Native: World languages have different word counts, so it is hard to tell how many words native speakers actually know. The estimation of words that a native English speaker can know ranges from 10,000 to 65,000+.

A Spanish Frequency List For Learners

Here is a short list of the most frequent Spanish words you can use to acquire essential vocabulary. We compiled them for you to help make your own personal word list. You can also check out our e-book with the 100 most common Spanish words for free from our website.

  • el or la means the
  • de means of / from
  • que means that / which
  • y means and
  • a means to / at
  • en means in / on
  • un means a / an
  • ser means to be (norm)
  • haber means to have
  • por means by / for / through
  • con means with
  • su means his / her / their / your (-fam)
  • para means for / to / in order to
  • como means like / as
  • estar means to be
  • tener means to have
  • todo means all / every
  • pero means but / yet / except
  • más means more
  • hacer means to do, make
  • poder means to be able to / can
  • decir means to tell, say
  • este means this (masculine)
  • esta means this (feminine)
  • ir means to go
  • otro means other, another
  • ese means that (masculine)
  • esa means that (feminine)
  • si means if / whether
  • me still means me (obj)
  • ya means already / still
  • ver means to see
  • porque means because
  • dar means to give
  • cuándo means when
  • él means he
  • ella means she / her
  • ellos means them (masculine)
  • ellas means them (feminine)
  • muy means very, really
  • sin means without
  • vez means time (specific occurrence)
  • mucho means much / many / a lot (adv)
  • saber means to know
  • descubrir means find out
  • qué means what / which
  • cómo means how
  • sobre means on top of / above / about
  • mi means my
  • alguno means some
  • alguien means someone
  • mismo means same
  • yo means I (subj)
  • también means also
  • hasta means until / up to / even (adv)
  • año means year
  • uno means one
  • dos means two
  • querer means to want / love
  • entre means between, among
  • así means like that
  • primero means first
  • desde means from / since
  • grande means large / great / big
  • eso means that (n)
  • ni means not even / neither / nor
  • nos means us (obj)
  • llegar means to arrive
  • pasar means to pass / spend (time)
  • tiempo means time (general) / weather
  • means yes
  • no still means no
  • día means day
  • bien means well
  • deber means should / ought to / to owe
  • entonces means so / then
  • poner means to put (on) / get (+adj)
  • cosa means thing
  • tanto means so much / so many
  • hombre means man / mankind / husband
  • parecer means to seem / look like
  • nuestro means our
  • tan means such / as / too / so
  • dónde means where
  • ahora means now
  • parte means part / portion
  • después means after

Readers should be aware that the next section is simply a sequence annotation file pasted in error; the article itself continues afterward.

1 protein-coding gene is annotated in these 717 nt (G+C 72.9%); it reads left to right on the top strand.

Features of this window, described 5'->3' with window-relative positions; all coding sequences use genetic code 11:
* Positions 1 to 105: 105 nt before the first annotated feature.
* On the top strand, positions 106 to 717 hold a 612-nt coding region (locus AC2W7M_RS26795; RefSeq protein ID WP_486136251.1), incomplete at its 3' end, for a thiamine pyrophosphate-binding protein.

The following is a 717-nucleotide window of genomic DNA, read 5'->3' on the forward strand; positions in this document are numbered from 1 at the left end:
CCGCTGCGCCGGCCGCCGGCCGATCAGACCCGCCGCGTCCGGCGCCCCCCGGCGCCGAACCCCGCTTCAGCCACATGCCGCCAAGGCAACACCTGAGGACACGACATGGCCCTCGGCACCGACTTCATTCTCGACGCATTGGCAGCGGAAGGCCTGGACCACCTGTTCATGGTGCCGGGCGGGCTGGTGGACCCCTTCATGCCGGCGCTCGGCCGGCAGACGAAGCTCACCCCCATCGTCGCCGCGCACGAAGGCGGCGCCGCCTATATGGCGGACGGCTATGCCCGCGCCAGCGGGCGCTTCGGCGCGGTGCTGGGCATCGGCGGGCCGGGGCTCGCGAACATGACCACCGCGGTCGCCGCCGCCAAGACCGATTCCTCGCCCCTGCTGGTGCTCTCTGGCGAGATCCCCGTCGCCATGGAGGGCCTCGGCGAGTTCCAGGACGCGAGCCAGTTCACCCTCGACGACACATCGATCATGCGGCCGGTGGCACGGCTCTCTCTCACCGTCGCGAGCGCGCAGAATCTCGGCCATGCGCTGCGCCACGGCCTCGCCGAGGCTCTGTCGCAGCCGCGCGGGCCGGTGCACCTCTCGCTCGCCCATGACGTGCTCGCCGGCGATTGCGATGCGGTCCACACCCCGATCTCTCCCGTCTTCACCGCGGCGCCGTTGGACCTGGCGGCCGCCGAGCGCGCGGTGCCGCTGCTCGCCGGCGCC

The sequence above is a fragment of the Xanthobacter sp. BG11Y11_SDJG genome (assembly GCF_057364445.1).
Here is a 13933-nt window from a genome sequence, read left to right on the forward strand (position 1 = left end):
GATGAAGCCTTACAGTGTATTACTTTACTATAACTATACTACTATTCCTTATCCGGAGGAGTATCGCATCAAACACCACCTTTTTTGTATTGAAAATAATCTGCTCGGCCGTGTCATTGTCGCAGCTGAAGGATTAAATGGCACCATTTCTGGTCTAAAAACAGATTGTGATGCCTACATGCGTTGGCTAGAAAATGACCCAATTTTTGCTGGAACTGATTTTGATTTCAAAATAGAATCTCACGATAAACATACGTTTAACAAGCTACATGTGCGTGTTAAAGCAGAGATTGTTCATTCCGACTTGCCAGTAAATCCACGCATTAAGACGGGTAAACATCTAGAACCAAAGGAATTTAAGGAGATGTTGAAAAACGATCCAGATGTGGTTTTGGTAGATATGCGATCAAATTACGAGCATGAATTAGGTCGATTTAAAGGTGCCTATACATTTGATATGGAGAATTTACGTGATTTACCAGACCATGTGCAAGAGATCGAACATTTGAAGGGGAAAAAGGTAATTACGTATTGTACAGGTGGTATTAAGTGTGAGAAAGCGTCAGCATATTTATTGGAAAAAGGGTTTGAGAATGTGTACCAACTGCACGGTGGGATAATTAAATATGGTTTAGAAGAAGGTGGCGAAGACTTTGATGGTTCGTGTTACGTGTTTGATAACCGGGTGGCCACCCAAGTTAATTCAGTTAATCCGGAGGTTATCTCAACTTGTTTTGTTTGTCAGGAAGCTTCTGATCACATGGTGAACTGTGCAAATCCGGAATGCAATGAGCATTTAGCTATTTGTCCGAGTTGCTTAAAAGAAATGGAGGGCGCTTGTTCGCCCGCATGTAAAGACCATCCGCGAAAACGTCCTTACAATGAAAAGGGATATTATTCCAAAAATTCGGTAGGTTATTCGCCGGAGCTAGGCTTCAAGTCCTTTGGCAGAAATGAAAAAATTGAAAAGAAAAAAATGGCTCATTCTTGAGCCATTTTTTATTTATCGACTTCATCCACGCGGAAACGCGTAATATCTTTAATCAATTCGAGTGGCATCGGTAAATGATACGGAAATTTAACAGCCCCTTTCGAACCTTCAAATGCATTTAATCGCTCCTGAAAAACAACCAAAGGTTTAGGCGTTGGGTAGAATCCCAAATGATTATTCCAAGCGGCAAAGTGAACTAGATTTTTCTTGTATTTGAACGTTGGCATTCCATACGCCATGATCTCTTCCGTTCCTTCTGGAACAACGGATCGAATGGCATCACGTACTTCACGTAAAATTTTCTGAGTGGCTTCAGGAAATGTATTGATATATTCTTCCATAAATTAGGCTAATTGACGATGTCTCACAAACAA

• vida means life
  • quedar means to remain / stay
  • siempre means always / forever
  • creer means to believe / think
  • hablar means to speak / talk
  • llevar means to take / carry
  • dejar means to let / leave
  • nada means nothing / (not) at all
  • cada means each / every
  • menos means less, fewer
  • nuevo means new
  • encontrar means to find

Above, we have given you a small Spanish frequency list so you can begin learning instantly, but this is not nearly enough to help you become fluent in the language. Get more valuable words with the MostUsedWords Spanish Frequency Dictionaries. Each dictionary follows the exact same format, that is Spanish vocabulary listed by frequency, frequency per part of speech and by alphabet. The only thing that differs is the vocabulary itself. 


Expanding your vocabulary can be as easy as learning new words in context. By understanding the meaning of words in the context of a sentence or conversation, you can quickly add new words to your ever-growing vocabulary. By seeing how new words are used in relation to other words and phrases, you can start to understand their meaning and how to use them yourself. And when you are repeatedly exposed to the words, you will be able to retain them more quickly.

Conclusion: Learning From a Frequency List Helps In Quickly Learning Spanish

The most frequent words in Spanish are worth focusing on. These are useful in daily conversations, and you'll find them in most texts. Get a reliable Spanish frequency list for language learning, so that you can better understand vocabularies, while using the words correctly.

We recommend our Spanish Frequency Dictionaries and bilingual books available on our website. Our dictionaries have sample sentences for each Spanish word on the list. The context in which each word is used will help you understand its meaning. We provide books for all levels of fluency, from beginner and intermediate level, to advanced and master vocabulary.